Kenneth Koehler, 42, and his co-conspirators caused losses of more than $1 million to mortgage lenders because all six homes they purchased subsequently went into foreclosure, according to a statement from the Maryland U.S. Attorney's Office.
- Ellicott City woman pleads guilty to misusing title company funds
- Owings Mills man pleads guilty in mortgage-scam case
- Selling or refinancing your home? Make sure you don't get caught by this scam
- Top 10 most expensive homes in the Baltimore region in 2013 [Pictures]
- 10 Hottest Baltimore Neighborhoods for 2013 [Pictures]
- Local housing market Top 10s for 2012 [Pictures]
See more photos »
2217 Gough St, Baltimore, MD 21231, USA
From 2006 through 2008, Koehler, his former business partner and several other individuals obtained mortgages for these properties in two fraudulent ways: creating a fictitious employer that could verify made-up borrower income information and concealing from lenders the actual purchase prices for some properties.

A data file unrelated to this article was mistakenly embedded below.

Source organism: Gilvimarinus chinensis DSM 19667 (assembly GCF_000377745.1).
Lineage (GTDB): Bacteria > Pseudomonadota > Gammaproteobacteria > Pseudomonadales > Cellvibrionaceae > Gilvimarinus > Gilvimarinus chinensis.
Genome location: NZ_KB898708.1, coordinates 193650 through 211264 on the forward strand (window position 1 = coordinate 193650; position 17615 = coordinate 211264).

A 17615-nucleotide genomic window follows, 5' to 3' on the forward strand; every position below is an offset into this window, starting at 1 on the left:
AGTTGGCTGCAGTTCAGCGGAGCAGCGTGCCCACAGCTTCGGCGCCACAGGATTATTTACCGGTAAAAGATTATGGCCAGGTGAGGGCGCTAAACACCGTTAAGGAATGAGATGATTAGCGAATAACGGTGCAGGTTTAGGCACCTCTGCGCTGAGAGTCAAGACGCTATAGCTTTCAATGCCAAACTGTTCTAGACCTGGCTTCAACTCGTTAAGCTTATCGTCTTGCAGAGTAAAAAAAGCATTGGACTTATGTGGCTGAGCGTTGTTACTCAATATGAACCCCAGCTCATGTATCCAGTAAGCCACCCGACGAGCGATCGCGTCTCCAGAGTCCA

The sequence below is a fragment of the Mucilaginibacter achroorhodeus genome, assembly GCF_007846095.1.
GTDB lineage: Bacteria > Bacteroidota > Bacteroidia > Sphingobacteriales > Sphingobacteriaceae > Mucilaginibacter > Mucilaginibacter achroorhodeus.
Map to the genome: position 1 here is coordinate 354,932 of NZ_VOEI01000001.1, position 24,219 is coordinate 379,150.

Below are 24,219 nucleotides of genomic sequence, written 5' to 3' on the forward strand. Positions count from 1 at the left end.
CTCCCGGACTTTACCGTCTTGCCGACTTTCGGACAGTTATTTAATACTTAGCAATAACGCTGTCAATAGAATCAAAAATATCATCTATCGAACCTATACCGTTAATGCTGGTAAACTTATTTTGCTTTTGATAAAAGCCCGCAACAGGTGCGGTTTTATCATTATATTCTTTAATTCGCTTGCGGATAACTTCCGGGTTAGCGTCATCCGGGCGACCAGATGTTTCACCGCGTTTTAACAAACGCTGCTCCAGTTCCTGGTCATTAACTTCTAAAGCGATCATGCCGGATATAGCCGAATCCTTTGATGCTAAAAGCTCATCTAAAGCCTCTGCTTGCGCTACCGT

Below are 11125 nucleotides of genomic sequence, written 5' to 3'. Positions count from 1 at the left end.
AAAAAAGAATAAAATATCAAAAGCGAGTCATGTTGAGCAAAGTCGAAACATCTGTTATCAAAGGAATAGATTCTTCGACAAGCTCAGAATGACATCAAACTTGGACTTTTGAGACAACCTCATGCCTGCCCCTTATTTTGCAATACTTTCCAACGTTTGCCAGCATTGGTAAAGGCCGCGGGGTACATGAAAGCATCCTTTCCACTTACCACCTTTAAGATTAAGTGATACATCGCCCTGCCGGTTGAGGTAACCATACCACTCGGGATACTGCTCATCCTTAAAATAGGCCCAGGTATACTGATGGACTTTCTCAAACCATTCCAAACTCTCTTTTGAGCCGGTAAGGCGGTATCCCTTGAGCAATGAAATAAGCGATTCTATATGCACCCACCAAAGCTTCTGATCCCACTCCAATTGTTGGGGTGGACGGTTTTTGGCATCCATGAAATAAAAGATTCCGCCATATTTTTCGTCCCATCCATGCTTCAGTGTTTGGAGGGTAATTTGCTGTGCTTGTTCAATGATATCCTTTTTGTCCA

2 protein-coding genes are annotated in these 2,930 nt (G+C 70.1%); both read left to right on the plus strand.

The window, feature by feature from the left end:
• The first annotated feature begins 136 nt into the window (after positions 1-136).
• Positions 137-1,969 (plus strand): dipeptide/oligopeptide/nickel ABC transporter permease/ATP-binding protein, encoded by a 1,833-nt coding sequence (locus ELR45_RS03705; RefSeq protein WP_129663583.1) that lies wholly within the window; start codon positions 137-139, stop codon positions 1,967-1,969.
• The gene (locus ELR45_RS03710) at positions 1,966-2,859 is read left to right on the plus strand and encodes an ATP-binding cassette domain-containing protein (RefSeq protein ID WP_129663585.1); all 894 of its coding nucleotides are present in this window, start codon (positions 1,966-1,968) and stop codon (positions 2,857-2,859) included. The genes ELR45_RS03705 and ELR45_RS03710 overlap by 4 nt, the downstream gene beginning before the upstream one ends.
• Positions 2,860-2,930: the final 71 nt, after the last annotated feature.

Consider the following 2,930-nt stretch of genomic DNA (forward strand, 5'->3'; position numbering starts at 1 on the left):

About 90 percent of the losses caused by the scheme were suffered by government-sponsored lenders Fannie Mae and Freddie Mac.
Koehler's sentencing is scheduled for January. He face a maximum sentence of 20 years in prison and a $250,000 fine.